India’s ‘twin deficits’ concern for Fidelity’s Chanpongsang

Fidelity’s Teera Chanpongsang has said he remains “concerned” about India’s increasingly weak currency and potential stagnation in infrastructure projects because of forthcoming elections.

The manager of the group’s £10m Emerging Asia fund, said the weakness of the rupee against the dollar was becoming a greater concern - particularly as India imports its oil which is priced in dollars.

The manager said oil imports account for roughly two-thirds of the current account deficit in the country with gold imports accounting for the other third.

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He added while the government had implemented curbs to slow down gold imports this would not be enough to offset a rise in commodity prices.

“A key worry is that the oil price is rising again and the rupee is weak versus the dollar,” Mr Chanpongsang said.

“This will more than offset measures to limit gold imports.”

However, the manager said he was still “confident” of GDP growth of 5 per cent this year adding that he favoured phramaceutical and IT companies as well as “selected high quality” banks.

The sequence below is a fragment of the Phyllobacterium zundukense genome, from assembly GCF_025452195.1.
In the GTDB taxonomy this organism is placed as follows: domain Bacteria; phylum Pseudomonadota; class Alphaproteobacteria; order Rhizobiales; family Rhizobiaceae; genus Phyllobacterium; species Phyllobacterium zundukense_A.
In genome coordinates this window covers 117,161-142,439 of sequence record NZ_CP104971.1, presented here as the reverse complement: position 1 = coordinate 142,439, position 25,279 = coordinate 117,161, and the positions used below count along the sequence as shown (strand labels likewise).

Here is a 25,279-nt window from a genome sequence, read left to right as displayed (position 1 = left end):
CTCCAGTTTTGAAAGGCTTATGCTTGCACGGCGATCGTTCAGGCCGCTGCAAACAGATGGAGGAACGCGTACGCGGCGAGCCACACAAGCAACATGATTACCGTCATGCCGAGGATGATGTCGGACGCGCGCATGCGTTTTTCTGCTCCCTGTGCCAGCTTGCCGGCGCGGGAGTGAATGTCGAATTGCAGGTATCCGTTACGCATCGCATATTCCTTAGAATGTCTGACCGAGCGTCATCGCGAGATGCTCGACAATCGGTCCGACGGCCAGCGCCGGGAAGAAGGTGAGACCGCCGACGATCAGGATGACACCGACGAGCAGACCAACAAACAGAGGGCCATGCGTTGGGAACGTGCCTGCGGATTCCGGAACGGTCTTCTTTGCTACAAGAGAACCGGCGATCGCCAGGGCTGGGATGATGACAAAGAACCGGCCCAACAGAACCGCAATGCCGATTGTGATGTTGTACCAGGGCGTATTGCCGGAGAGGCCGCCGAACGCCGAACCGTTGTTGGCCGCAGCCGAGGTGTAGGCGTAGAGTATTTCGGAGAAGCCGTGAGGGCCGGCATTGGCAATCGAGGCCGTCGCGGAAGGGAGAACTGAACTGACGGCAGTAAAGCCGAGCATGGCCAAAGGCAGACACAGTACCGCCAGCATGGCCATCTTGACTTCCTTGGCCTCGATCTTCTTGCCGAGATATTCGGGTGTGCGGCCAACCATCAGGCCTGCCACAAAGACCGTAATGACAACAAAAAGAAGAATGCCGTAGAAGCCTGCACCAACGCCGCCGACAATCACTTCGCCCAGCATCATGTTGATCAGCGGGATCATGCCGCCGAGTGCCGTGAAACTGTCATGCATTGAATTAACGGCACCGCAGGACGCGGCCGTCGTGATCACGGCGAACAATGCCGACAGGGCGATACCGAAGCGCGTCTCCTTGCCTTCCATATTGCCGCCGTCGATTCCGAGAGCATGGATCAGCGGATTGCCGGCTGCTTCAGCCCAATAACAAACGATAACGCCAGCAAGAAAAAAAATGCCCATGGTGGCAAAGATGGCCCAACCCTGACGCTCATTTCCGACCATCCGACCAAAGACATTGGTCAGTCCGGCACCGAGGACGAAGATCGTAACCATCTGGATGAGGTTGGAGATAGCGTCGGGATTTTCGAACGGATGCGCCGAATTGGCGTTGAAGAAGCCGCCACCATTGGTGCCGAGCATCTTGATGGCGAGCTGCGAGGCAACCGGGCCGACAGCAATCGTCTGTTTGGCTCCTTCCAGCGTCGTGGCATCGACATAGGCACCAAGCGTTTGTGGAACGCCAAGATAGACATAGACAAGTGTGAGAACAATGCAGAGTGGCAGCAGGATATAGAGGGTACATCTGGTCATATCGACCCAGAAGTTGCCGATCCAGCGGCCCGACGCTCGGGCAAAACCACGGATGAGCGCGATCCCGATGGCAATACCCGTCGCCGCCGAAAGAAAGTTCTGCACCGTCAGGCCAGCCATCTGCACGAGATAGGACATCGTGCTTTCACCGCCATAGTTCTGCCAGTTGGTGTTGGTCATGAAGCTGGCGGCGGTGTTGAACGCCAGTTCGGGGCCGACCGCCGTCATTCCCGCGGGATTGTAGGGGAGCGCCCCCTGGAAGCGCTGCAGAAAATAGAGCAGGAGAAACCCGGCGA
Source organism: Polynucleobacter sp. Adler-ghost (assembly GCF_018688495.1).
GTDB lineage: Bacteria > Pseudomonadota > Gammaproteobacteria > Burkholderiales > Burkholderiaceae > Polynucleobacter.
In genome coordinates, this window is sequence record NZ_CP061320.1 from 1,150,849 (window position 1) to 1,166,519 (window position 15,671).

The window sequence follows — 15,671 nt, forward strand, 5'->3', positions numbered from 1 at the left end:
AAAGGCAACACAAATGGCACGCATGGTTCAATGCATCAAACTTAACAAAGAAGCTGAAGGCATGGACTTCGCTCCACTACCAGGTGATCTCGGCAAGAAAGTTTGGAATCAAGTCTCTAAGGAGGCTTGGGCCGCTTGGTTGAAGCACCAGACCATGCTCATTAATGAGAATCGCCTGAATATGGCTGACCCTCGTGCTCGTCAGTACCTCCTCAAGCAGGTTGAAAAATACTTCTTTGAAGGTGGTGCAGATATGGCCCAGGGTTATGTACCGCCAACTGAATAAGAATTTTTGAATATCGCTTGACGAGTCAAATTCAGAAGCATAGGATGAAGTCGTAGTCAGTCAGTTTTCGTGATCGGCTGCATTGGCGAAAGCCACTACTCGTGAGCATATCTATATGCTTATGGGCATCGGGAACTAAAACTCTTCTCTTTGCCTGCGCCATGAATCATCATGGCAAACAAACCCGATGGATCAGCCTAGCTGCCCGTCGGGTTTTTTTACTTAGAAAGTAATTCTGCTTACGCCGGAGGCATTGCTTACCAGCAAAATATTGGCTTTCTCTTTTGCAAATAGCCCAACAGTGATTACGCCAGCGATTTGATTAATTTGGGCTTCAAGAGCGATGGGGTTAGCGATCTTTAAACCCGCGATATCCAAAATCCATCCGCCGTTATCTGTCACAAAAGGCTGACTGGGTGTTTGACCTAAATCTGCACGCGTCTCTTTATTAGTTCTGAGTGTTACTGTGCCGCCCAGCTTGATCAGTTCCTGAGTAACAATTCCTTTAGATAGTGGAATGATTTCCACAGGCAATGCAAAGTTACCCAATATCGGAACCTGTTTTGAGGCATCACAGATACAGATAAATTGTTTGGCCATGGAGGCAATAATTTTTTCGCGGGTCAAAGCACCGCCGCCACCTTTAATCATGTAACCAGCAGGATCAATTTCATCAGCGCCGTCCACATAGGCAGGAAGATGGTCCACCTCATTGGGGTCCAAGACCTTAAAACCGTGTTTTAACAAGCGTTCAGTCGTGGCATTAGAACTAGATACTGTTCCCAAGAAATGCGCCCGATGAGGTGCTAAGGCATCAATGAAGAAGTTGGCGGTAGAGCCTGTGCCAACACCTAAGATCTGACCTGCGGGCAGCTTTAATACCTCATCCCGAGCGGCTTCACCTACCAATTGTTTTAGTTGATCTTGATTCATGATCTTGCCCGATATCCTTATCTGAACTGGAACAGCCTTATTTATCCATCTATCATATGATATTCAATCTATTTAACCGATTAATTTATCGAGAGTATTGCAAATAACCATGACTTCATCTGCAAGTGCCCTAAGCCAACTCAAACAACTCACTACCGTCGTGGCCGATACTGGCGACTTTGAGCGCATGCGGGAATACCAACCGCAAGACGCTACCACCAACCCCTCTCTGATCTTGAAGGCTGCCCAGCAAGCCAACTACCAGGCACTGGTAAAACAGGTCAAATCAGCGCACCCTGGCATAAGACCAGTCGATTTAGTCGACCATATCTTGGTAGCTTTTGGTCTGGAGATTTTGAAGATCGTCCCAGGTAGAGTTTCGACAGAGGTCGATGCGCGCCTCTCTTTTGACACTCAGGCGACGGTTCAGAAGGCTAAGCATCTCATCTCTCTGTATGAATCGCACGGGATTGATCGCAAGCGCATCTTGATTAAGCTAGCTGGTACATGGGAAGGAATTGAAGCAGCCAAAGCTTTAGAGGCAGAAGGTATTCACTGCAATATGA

Elsewhere, Mr Chanpongsang said Association of Southeastern Asian Nation (Asean) countries, such as Thailand and Indonesia, had seen “big outflows” in recent weeks as markets continued to focus on discussions about the unwinding of quantitative easing.

“Within the Asean region, Indonesian equities are a bit oversold now but I am still conscious of government actions and remain underweight the country,” he said.

“I have concerns about weakening consumption in Thailand but I continue to hold some telecommunication companies. I remain underweight Malaysia. Interestingly, the market has shown resilience in previous emerging market sell-offs but this week we have seen some strong selling.”